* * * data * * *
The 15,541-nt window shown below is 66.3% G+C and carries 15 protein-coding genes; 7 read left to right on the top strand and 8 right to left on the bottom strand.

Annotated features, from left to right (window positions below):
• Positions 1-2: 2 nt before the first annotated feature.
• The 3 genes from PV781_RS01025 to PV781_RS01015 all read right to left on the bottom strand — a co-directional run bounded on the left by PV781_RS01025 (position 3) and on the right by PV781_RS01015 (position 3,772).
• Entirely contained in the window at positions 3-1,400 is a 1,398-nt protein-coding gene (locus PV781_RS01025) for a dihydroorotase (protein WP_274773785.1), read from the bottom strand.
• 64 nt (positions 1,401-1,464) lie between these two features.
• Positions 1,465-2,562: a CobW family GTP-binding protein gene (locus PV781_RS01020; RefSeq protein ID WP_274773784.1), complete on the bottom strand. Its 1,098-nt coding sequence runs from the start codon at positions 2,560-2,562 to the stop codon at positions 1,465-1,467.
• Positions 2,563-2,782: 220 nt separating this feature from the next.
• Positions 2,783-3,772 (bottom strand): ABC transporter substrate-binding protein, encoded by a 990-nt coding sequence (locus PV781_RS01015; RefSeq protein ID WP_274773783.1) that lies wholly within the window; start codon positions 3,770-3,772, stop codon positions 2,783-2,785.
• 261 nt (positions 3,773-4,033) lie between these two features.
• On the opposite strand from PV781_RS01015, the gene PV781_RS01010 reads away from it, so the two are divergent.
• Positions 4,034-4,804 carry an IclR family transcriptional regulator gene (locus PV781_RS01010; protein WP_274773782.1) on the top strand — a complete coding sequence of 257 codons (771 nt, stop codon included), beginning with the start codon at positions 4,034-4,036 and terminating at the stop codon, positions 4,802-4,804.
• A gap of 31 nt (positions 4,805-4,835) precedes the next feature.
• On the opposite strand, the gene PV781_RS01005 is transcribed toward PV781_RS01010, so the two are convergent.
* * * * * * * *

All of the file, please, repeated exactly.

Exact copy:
The 15,541-nt window shown below is 66.3% G+C and carries 15 protein-coding genes; 7 read left to right on the top strand and 8 right to left on the bottom strand.

Annotated features, from left to right (window positions below):
• Positions 1-2: 2 nt before the first annotated feature.
• The 3 genes from PV781_RS01025 to PV781_RS01015 all read right to left on the bottom strand — a co-directional run bounded on the left by PV781_RS01025 (position 3) and on the right by PV781_RS01015 (position 3,772).
• Entirely contained in the window at positions 3-1,400 is a 1,398-nt protein-coding gene (locus PV781_RS01025) for a dihydroorotase (protein WP_274773785.1), read from the bottom strand.
• 64 nt (positions 1,401-1,464) lie between these two features.
• Positions 1,465-2,562: a CobW family GTP-binding protein gene (locus PV781_RS01020; RefSeq protein ID WP_274773784.1), complete on the bottom strand. Its 1,098-nt coding sequence runs from the start codon at positions 2,560-2,562 to the stop codon at positions 1,465-1,467.
• Positions 2,563-2,782: 220 nt separating this feature from the next.
• Positions 2,783-3,772 (bottom strand): ABC transporter substrate-binding protein, encoded by a 990-nt coding sequence (locus PV781_RS01015; RefSeq protein ID WP_274773783.1) that lies wholly within the window; start codon positions 3,770-3,772, stop codon positions 2,783-2,785.
• 261 nt (positions 3,773-4,033) lie between these two features.
• On the opposite strand from PV781_RS01015, the gene PV781_RS01010 reads away from it, so the two are divergent.
• Positions 4,034-4,804 carry an IclR family transcriptional regulator gene (locus PV781_RS01010; protein WP_274773782.1) on the top strand — a complete coding sequence of 257 codons (771 nt, stop codon included), beginning with the start codon at positions 4,034-4,036 and terminating at the stop codon, positions 4,802-4,804.
• A gap of 31 nt (positions 4,805-4,835) precedes the next feature.
• On the opposite strand, the gene PV781_RS01005 is transcribed toward PV781_RS01010, so the two are convergent.